One factor that has enhanced major disparities in the criminal justice system is face recognition. Since blacks are overrepresented in criminal justice databases, their faces are often searched against. A face recognition system normally finds individuals who are in a database. Since African Americans are the majority, they are more likely than Whites to be stopped, investigated, arrested, incarcerated, and sentenced due to the errors made by the face recognition system (Bacchini & Lorusso, 2019).
Contribution of Policies to Racial and Ethnic Disparities
Legislative policies have played a key role in the disparities existing in the criminal justice system. One of them is the war on drugs. Black people tend to be arrested for drug offenses at a higher rate than white people. The war on drugs propagated aggressive law enforcement punitive sanctions and tactics aimed at low-level drug offenders, affecting individuals of various races, particularly Blacks. At the federal level, mandatory ten-year and five-year sentencing policies for crack cocaine offenses are commonly enacted, resulting in the imprisonment of various African Americans (Nellis, Greene & Mauer, 2018). However, Rothwell (2014) notes that Whites are more likely than Blacks to sell and use drugs, yet Blacks are 3.6 times more likely than Whites to be arrested for drug-related crimes.
Further, the three-strike legislation has also enhanced disparities in the criminal justice system. This legislation assigns compulsory life sentences without parole for repeat felony offenders who have committed crimes three or more times. This legislation seems to have been prompted by the abduction and killing of 12-year-old Polly Klaas by a repeat offender. Given that this crime involved a child, it triggered highly emotional and extremely punitive policy responses that disproportionately affect minorities. Research shows that over two-thirds of prisoners who have been sentenced to life imprisonment in the US are Blacks (Folley, 2021). Ingraham (2017) adds that Black men who have committed similar crimes as Whites obtain federal prison sentences that are about 20 percent longer than Whites.
Solitary confinements, which are harsh punishments with major health detriments like anxiety, depression, withdrawal, self-harming, apathy, suicidal behavior, and impulse control disorder, tend to be applied more to Blacks compared to Whites (Pullen-Blasnik, Simes & Western, 2021). This can be evidenced in the 44-year solitary confinement of Albert Woodfox. Such harsh penalties work against the majority of the minority races in the US who are overrepresented in the criminal justice system. However, any efforts to make reforms that would eliminate the racial disparities are generally met with resistance by law enforcement officials like prosecutors (Davis, 2007).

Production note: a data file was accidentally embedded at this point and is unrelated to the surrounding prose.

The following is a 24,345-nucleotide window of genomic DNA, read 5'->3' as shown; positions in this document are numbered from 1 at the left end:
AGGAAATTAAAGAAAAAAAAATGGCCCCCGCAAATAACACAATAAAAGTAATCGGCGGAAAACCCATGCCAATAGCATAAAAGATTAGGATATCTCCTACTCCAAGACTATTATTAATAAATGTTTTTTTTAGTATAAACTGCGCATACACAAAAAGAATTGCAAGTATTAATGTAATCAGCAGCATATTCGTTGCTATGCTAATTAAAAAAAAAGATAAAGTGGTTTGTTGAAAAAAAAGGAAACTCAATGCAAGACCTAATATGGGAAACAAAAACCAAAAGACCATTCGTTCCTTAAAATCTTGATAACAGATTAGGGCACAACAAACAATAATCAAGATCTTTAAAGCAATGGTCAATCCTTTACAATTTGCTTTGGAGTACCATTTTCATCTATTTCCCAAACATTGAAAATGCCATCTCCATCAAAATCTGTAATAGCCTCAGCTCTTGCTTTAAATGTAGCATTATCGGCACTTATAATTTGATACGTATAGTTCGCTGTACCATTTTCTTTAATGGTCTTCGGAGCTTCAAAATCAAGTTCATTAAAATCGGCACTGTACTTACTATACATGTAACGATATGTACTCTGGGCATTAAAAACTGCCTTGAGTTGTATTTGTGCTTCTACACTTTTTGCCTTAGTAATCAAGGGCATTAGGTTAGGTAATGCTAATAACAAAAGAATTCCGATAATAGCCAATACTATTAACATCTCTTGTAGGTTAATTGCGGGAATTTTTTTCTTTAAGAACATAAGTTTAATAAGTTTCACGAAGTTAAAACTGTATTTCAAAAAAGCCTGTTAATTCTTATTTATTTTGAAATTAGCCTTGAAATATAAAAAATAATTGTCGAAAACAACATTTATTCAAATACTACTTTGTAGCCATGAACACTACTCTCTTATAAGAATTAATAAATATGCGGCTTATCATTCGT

Impact on the Minority Communities
One of the effects of the racial disparities in the criminal justice system is a confirmation of overt biases and stereotypes associated with minority communities. These disparities also take away major opportunities from minorities. For instance, by the age of 30, over half of White males will have a degree, whereas Black males will have a criminal record (Vogel & Porter, 2016). This means that the increased incarcerations take away the opportunity to continue with education and lessen the chances of employment once one gets back into society. This could result in a cycle of poverty and criminality as a majority of the offenders tend to re-offend. According to Healthy People (2020), the US releases more than seven million individuals from jail yearly, but over half of them tend to be incarcerated again within three years. The high recidivism rates are common due to housing, employment, family, and health problems: Blacks have higher recidivism rates as they usually return to neighborhoods prone to crime, poverty, and high unemployment (Lockwood et al. 2015).
Policy Strategies for Lessening Institutional Discrimination
A change in the war on drugs policy can play a key role in lessening the racial disparities in the criminal justice system. Instead of such harsh strategies to deal with the issue of drugs in society, it would be important to focus on community-based options for addressing drug problems (Mauer, 2011). Nellis, Greene, and Mauer (2018) propose more funding to be directed towards education and prevention, and treatment programs at the community level to lessen drug-related crimes.
Nellis, Greene, and Mauer (2018) also recommend the need for cultural competency training among law enforcement officials. This should entail an introduction of the police to the residents and cultural characteristics of different neighborhoods to help the police understand the community culture. This training should include using the departmental database to take note of criminal activities by race and be aware of disparate treatment and patterns by street officers. If a pattern is identified, then policies should be put in place to address the issue and take the necessary action. Individuals who are promoted to managerial positions also need to have high cultural competency and be well-educated concerning issues of race.